Clint Bowyer Comes To Kansas Speedway With A Fighting Chance To Win

Column By: REID SPENCER / NASCAR – KANSAS CITY, KS – There’s still a major hole in Clint Bowyer’s bucket list.

Bowyer hasn’t been able to win at Kansas Speedway, his home track. Neither could Carl Edwards, a Missouri driver who also claimed Kansas Speedway as his home turf.

For Bowyer, though, this year is different. The driver who grew up racing on dirt at nearby Lakeside Speedway made an important career move in 2017 when he accepted a ride with Stewart-Haas Racing.

This season, Bowyer has hit his stride, winning his first Monster Energy NASCAR Cup Series race with Stewart-Haas at Martinsville in March and running second to SHR teammate Kevin Harvick last week at Dover.

Accordingly, Bowyer comes to Kansas with an eminently competitive car and a chance to get the victory he craves most in Saturday night’s KC Masterpiece 400 (8 p.m. ET on FS1, MRN and SiriusXM NASCAR Radio).

“It’s always fun to get back here, especially when you’re running well, and everything is upbeat and having a ton of fun,” Bowyer said on Friday at Kansas Speedway. “There are so many positive things going on in my world – Stewart-Haas, the Ford camp, everything.

“It’s just been a ton of fun from the word go when we unloaded at Daytona. Certainly, rolling into Kansas off that momentum and having all that confidence on our side feels good, so I’m looking forward to the race (Saturday) night.”

With Bowyer, a victory at Kansas, where he watched Jeff Gordon win the track’s inaugural race in 2001, would guarantee a celebration of epic proportions.

“This is where it all started, right down the road at Lakeside,” Bowyer said. “Everybody knows my story here, watching the first race, and I just can’t think of a possible way to solidify everything and bring it all back home than to win right here.

“I won that Truck race a few years ago (2011), but to be able to roll into Victory Lane in a Cup race, I don’t even know if you’d find me in Victory Lane. I don’t know where you’d find me.”


William Byron expects his fledgling Monster Energy NASCAR Cup Series career to get a boost during the summer months—and with good reason.

If the arc of his first season in Cup follows that of his first full-time campaign in the NASCAR Xfinity Series, Byron has cause for optimism.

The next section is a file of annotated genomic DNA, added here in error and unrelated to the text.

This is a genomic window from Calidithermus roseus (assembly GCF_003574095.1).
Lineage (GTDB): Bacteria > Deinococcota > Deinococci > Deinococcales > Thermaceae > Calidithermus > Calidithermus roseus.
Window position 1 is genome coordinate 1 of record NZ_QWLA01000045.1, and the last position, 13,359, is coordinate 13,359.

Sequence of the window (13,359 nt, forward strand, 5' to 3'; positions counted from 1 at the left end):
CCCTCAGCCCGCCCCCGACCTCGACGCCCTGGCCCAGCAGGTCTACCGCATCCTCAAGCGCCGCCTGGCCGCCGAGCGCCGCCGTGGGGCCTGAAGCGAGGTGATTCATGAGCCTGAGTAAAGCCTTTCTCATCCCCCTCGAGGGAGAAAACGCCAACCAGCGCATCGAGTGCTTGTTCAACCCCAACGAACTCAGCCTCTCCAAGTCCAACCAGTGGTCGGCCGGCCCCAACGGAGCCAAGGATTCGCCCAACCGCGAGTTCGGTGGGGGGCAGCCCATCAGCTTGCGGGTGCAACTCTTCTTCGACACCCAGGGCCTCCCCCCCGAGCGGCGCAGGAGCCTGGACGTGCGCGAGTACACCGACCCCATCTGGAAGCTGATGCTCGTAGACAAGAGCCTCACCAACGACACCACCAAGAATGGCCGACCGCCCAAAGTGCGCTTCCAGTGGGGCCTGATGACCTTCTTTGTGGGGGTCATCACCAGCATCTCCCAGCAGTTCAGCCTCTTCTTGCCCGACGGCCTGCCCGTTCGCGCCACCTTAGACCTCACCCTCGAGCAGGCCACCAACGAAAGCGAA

He didn’t win in the Xfinity Series until the 14th race of 2017, when he took the checkered flag at Iowa Speedway. He won again the following week in the July race at Daytona and went on to collect victories at Indianapolis and Phoenix on the way to the series championship.

After a rough start to his rookie season in the Cup series, the 20-year-old driver of the No. 24 Hendrick Motorsports Chevrolet has finished outside the top 20 only once in the last eight races.

“The beginning of the year was a big shock, especially Atlanta and some of those places, but now we’re just getting a lot closer, and that’s allowing us to run closer to the top 15,” Byron said on Friday at Kansas Speedway. “Summer has normally been the best results for me. Normally, May is a really good month for me, so looking to start that off strong here.

“Dover was pretty solid (14th). I feel like the May tracks are really indicative for what the rest of the year looks like with the 1.5-miles. Charlotte is a race track that is very similar to Kentucky and other places. I feel like the summer has always been the area where we start to hit on what we need in the race car, and I think that is my confidence in the team and then showing them that I can produce with what I get in the race car. I think we’re starting to get that feel that I want, and it’s just kind of around the corner, I guess.”


You couldn’t blame Aric Almirola if he had mixed feelings about returning to the spring race at Kansas Speedway, but in a new ride, with improving results, the driver of the No. 10 Stewart-Haas Racing Ford isn’t looking back.

Last May at the 1.5-mile speedway, Almirola got by far the worst of a brutal crash that also involved Joey Logano and Danica Patrick. Almirola missed seven races because of a compression fracture of his T5 vertebra.

Nevertheless, he doesn’t find it hard to put the wreck out of his mind.

“I don’t think it’s difficult at all,” Almirola said. “I show up to the race track every weekend and just go and focus on trying to get my car handling the way I want it to and fast and ready to go race for that weekend. Every weekend is a different challenge, because it’s a different track, but I never really let my mind drift back to that place, if you will.

“When I came back here in the fall (last year), it was probably a little bit more top of mind coming back here just a few months after breaking my back here in May. But then to go through that weekend, and we ran really well and I think we finished ninth, so to come back here and kind of get somewhat of redemption on the race track and sort of put that to bed and come here and run as well as we did and run top 10, I think it’s a non-issue.”